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Yes We Cannes!

So, Cannes is well and truly underway. And without (for the most part) the bitchiness or grumbling that usually accompanies it. What? Journalists might actually enjoy a film festival? Pish-posh. Still, despite the huge backlash against Lars Von Trier, the festival is going down a treat. When a Disney film can open Cannes to universal acclaim (no easy feat), you know something’s off. With the general lack of pithiness that defines Cannes journalism, I don’t know what to make of coverage of Inglourious Basterds. The reviews are mixed at best. I miss the Tarantino who won the Palme d’Or for Pulp Fiction. What happened?

Quentin Tarantino, master of the pop culture cocktail

Quentin Tarantino, master of the pop culture cocktail

I remember when Tarantino used to sit on the border of nichedom and the mainstream. Reservoir Dogs was an off-beat heist movie that dealt with the bit of a heist that usually gets glossed over (the aftermath); True Romance was an off-beat thriller with one of the best casts in memory (Dennis Hopper; Brad Pitt; Christopher Walken); Pulp Fiction was an off-beat look at gang culture in Los Angeles and how those stories overlap (think Short Cuts for the 1990s). The trend here is that Tarantino took your typical mainstream genres and premises, and then viewed them through a slightly skewed filter. It was a fresh look at any of the above. Hell, even when he did a relatively straightforward crime film (Jackie Brown), there was still a certain je ne sais que (to keep with the French theme) that raised it above the majority.

After that, things got funky. I love Kill Bill. It seemed like a love letter drafted by Tarantino. It was a mish-mash of very eastern and western styles. It’s the kind of project that a director does once in a career – or at least punctuates quite a bit. It was new, it was daring, it was snazzy. It was unlike anything that the mainstream had seen before. However, it does still seem like an incomplete masterpiece. I’m still waiting for the restored Whole Bloody Affair special edition presentation.

Remember when we thought Kill Bill was going to be the "odd one out" of Tarantino's career?

Remember when we thought Kill Bill was going to be the "odd one out" of Tarantino's career?

The problem with films that are so outside the norms are that directors who want to retain their darling status generally have to follow them up with something ‘safer’ – the kind of film people have grown to expect from them. Tarantino jumped straight into Grindhouse, producing a carefully crafted hommage to 1970s exploitation flicks. The films are very “love it or hate it”. They’re certainly novel and experimental (both qualities to be lauded in the era of mass-produced trash), but they’re… not very good beyond their curiousity value. Inglourious Basterds looks to be another project that is worth a look for its curiousity value, a fringe and quirky product that is ‘out there’, and the reviews aren’t leading me to expect another masterpiece.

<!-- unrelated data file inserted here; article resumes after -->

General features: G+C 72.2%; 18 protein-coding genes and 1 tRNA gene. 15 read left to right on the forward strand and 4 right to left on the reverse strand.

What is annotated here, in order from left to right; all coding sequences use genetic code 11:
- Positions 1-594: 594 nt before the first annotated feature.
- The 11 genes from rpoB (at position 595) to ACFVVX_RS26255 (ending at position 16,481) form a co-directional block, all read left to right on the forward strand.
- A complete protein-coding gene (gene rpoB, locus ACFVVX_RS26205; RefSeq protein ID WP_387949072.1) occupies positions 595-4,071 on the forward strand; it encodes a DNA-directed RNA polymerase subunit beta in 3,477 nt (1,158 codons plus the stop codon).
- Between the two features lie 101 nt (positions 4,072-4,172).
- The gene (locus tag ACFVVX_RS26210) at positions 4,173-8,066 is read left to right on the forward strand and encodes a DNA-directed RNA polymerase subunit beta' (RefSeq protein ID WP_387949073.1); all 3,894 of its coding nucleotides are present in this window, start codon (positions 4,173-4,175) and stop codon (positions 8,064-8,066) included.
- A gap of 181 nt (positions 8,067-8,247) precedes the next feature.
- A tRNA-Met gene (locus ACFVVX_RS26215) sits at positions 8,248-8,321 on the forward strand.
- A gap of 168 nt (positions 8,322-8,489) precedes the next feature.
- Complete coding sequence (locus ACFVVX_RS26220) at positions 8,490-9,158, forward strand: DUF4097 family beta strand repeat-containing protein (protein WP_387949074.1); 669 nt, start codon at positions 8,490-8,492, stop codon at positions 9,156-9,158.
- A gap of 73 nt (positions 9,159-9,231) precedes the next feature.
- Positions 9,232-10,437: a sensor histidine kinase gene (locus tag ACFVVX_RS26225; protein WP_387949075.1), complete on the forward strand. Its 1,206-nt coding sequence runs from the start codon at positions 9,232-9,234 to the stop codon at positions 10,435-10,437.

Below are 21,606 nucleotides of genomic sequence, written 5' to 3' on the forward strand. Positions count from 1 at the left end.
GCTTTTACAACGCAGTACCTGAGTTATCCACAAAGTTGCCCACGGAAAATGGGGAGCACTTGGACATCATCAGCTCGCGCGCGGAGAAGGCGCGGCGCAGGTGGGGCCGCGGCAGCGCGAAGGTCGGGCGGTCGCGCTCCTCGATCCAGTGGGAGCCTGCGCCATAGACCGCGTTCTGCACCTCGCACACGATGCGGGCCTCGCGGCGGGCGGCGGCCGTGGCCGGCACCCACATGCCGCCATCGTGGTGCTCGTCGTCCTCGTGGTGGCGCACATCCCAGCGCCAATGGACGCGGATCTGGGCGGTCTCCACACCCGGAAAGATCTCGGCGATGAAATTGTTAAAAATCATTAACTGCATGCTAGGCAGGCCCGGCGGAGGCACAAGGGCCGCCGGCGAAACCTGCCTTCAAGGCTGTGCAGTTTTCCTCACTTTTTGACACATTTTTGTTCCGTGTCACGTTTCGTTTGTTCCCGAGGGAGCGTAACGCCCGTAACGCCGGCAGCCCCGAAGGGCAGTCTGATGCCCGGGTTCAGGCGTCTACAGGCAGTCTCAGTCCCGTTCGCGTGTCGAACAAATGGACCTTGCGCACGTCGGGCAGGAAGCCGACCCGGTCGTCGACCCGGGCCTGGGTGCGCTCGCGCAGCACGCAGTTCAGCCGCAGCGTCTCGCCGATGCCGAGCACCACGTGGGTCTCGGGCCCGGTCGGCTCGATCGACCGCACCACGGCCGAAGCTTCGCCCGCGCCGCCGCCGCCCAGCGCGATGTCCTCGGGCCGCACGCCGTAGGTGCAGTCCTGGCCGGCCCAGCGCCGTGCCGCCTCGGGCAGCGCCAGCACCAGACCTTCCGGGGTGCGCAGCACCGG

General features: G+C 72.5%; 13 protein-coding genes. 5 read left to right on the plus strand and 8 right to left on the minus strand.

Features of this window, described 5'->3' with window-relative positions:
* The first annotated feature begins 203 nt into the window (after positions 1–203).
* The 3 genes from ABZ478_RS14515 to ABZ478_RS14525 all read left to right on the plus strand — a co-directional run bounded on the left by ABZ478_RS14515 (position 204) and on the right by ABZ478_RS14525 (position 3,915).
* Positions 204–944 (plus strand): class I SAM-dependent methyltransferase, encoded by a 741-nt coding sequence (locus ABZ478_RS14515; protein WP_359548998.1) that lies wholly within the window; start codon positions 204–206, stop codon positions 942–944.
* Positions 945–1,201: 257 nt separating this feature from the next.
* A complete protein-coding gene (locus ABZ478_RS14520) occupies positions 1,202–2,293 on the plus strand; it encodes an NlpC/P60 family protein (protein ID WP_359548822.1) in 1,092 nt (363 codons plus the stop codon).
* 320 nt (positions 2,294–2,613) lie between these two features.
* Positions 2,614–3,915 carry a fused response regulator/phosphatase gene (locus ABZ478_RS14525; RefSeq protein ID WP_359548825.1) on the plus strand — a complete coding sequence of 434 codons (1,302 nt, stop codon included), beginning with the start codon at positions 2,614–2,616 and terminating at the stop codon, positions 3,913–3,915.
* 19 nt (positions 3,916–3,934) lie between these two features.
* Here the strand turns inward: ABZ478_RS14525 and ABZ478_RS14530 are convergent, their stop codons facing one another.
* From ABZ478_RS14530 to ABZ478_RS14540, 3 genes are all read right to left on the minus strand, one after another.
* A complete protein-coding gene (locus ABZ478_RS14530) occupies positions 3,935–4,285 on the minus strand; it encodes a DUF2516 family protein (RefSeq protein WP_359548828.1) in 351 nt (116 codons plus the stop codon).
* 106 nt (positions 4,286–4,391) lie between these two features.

This is incredibly indulgent of Tarantino. Most directors struggle to get one of their own ‘masterpieces’ to screen (his idol, Sergio Leone, fought tooth-and-nail to get Once Upon a Time in America made). Tarantino has produced three in a row. He’s one of the best directors of his generation, and you have give him credit for refusing to be boxed in. On the other hand, the quality of his productions is higher when he positions himself at the edge of this indulgent geekdom, as an ambassador to the mainstream, rather than simply an exporter. He might do well to learn by his close friend Robert Rodriguez, who is following up Grindhouse with a relaunch of Predator.

There are moments when I think the old Tarantino genius may be back – his talk of doing Casino Royale with Pierce Brosnan; his fantastic directorial stint on CSI. I’ll see Inglourious Basterds, but I really want to see what he’s going to follow up with.

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